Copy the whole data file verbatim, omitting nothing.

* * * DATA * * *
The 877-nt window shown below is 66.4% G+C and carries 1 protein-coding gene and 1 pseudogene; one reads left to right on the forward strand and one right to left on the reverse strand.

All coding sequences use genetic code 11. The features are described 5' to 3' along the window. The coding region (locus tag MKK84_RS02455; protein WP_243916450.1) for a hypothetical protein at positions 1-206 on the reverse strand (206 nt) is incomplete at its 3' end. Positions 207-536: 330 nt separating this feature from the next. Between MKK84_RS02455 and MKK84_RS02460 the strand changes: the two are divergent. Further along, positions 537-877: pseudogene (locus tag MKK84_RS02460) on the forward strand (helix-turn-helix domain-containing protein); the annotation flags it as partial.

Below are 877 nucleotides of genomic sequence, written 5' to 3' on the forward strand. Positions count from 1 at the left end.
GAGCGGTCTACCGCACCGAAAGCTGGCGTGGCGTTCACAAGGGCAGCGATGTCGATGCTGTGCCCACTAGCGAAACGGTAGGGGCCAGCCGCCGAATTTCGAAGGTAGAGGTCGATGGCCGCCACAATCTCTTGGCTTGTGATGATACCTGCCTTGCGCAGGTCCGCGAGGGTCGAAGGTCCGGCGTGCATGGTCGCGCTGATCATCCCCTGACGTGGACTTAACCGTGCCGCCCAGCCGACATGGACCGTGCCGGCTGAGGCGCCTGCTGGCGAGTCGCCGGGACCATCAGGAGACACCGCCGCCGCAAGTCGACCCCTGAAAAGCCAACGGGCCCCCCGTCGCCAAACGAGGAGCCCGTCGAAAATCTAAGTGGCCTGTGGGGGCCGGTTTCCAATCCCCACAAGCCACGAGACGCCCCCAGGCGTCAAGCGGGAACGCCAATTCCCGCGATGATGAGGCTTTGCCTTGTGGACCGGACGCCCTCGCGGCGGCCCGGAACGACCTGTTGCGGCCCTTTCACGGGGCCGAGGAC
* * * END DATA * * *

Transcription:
The 877-nt window shown below is 66.4% G+C and carries 1 protein-coding gene and 1 pseudogene; one reads left to right on the forward strand and one right to left on the reverse strand.

All coding sequences use genetic code 11. The features are described 5' to 3' along the window. The coding region (locus tag MKK84_RS02455; protein WP_243916450.1) for a hypothetical protein at positions 1-206 on the reverse strand (206 nt) is incomplete at its 3' end. Positions 207-536: 330 nt separating this feature from the next. Between MKK84_RS02455 and MKK84_RS02460 the strand changes: the two are divergent. Further along, positions 537-877: pseudogene (locus tag MKK84_RS02460) on the forward strand (helix-turn-helix domain-containing protein); the annotation flags it as partial.

Below are 877 nucleotides of genomic sequence, written 5' to 3' on the forward strand. Positions count from 1 at the left end.
GAGCGGTCTACCGCACCGAAAGCTGGCGTGGCGTTCACAAGGGCAGCGATGTCGATGCTGTGCCCACTAGCGAAACGGTAGGGGCCAGCCGCCGAATTTCGAAGGTAGAGGTCGATGGCCGCCACAATCTCTTGGCTTGTGATGATACCTGCCTTGCGCAGGTCCGCGAGGGTCGAAGGTCCGGCGTGCATGGTCGCGCTGATCATCCCCTGACGTGGACTTAACCGTGCCGCCCAGCCGACATGGACCGTGCCGGCTGAGGCGCCTGCTGGCGAGTCGCCGGGACCATCAGGAGACACCGCCGCCGCAAGTCGACCCCTGAAAAGCCAACGGGCCCCCCGTCGCCAAACGAGGAGCCCGTCGAAAATCTAAGTGGCCTGTGGGGGCCGGTTTCCAATCCCCACAAGCCACGAGACGCCCCCAGGCGTCAAGCGGGAACGCCAATTCCCGCGATGATGAGGCTTTGCCTTGTGGACCGGACGCCCTCGCGGCGGCCCGGAACGACCTGTTGCGGCCCTTTCACGGGGCCGAGGAC